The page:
How the remnants of Agatha could become Alex
SHREVEPORT, La - As the 2022 Atlantic Hurricane Season officially kicks off in the Atlantic Basin on Wednesday we are watching the potential for a quick start to the season. But not from the usual source of an African wave developing in the Caribbean, the typical case of early season development. Instead Hurricane Agatha that made landfall in the southern Mexico Monday from the Eastern Pacific Ocean potentially could become Alex in the Gulf of Mexico later this week.
While we do see hurricanes from the Caribbean make landfall in Central America and redevelop in the Eastern Pacific we rarely see storms move east from the Pacific. The main reason for this is that during hurricane season the easterly trade winds dominate the main development zone of the tropics. This means that tropical weather is almost always moving east to west. The farther north storms move they experience more and more influence of the dominant westerlies of the mid-latitudes, which is why we see storms recurving to the east as the move farther north.
But the current situation in the Caribbean and Gulf of Mexico shows very little winds coming from the east. This means that for the most part there is very weak steering winds for the remnants of the Agatha in the upper levels of the atmosphere. Just the slight nudge of westerly winds from the subtropical jet should be enough for it to reemerge in the Gulf. But given the weak of overall steering flow there is a lot of uncertainty with a potential track.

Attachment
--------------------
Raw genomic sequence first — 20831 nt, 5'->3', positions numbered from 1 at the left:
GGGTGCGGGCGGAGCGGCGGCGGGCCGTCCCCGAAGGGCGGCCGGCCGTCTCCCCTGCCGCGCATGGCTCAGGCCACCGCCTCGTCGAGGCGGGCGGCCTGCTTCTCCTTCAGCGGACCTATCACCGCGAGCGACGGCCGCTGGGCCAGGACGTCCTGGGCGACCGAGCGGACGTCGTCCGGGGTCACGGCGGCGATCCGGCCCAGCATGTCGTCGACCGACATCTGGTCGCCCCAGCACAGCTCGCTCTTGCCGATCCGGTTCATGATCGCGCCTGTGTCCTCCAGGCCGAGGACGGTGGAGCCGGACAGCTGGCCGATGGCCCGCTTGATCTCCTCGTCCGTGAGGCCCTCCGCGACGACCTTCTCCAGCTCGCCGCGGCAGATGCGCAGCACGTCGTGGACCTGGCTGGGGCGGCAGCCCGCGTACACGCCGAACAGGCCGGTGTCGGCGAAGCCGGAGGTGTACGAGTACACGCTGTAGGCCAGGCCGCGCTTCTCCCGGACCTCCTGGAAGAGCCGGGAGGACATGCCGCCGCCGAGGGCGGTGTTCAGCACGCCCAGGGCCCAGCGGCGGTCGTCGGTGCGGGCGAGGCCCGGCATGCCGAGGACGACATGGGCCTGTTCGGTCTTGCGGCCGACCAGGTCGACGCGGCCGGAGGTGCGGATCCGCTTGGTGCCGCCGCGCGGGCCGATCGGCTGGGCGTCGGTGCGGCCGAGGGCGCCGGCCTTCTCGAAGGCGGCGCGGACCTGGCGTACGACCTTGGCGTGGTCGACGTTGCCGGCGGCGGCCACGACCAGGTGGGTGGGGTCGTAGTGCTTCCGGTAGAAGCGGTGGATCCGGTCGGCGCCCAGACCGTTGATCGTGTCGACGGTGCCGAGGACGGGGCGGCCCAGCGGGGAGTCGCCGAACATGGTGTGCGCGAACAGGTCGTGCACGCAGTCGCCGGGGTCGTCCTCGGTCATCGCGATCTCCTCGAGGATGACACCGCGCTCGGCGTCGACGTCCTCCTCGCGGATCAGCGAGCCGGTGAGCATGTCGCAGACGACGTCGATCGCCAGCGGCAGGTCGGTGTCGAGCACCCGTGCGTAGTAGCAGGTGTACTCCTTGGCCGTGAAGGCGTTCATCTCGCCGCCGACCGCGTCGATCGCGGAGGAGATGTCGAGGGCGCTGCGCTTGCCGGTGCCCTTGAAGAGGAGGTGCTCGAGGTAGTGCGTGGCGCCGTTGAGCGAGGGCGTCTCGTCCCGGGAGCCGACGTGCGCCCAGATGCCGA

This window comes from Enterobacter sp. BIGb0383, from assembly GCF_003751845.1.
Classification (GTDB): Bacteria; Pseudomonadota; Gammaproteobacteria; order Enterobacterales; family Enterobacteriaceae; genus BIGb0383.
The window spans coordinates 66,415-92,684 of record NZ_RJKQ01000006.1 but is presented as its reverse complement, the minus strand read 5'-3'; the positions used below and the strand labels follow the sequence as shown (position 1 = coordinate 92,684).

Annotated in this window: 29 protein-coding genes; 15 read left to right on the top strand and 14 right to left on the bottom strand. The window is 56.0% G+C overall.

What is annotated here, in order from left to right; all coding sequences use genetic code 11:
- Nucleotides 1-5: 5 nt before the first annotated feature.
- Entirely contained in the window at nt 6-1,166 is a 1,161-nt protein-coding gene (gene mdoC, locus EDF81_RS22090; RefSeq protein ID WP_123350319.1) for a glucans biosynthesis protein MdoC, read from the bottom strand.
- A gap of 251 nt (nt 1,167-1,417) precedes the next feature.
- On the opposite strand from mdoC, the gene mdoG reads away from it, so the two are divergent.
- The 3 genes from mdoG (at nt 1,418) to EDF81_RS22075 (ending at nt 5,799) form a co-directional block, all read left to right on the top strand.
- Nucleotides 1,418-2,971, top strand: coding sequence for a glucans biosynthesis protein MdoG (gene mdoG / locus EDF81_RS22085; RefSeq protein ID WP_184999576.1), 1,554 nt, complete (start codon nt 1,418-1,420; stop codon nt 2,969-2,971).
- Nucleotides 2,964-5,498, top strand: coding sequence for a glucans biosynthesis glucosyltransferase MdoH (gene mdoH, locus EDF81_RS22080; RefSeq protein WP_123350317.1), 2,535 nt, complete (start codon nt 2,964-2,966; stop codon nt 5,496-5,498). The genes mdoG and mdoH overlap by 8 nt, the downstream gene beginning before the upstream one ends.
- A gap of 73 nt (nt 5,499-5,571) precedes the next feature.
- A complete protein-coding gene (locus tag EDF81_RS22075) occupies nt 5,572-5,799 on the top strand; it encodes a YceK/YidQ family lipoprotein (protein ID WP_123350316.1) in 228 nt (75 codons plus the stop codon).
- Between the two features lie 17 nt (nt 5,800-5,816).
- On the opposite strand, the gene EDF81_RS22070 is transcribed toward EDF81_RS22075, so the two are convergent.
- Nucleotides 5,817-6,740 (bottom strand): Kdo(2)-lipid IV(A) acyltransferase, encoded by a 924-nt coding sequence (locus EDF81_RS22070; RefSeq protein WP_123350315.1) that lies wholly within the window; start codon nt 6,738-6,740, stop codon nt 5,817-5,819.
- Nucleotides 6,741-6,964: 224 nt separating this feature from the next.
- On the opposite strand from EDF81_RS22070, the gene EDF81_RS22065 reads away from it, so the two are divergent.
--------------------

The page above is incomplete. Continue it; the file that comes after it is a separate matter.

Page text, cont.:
Now if the the remnants of Agatha due redevelop into a tropical system the storm would be named Alex instead of Agatha. This is because the Eastern Pacific and the Atlantic Basin have two separate sets of names for the 2022 season, much in the way the Western Pacific has a separate set of names for typhoons.
If we do see Agatha redevelop as Alex there are still unknowns with the potential track. Some of our futuretrack models want to steer the system over the Yucatán and eventually through Southwest Florida. Other models, the hurricane models specifically, stall the system over the southern Gulf. Needless to stay until we see redevelopment of the storm the track is uncertain at this point. But it is very unlikely that the Louisiana or Texas coast will see impacts from a potential Alex. Even if we do see redevelopment in the Gulf, right now the intensity forecast looks to keep it as a tropical storm with flooding rains being the biggest concern.
The KSLA First Alert Weather Team is always watching for the next tropical system and will be keep you up to date with the latest information during hurricane season. Here’s how you can get the First Alert with the latest forecast:
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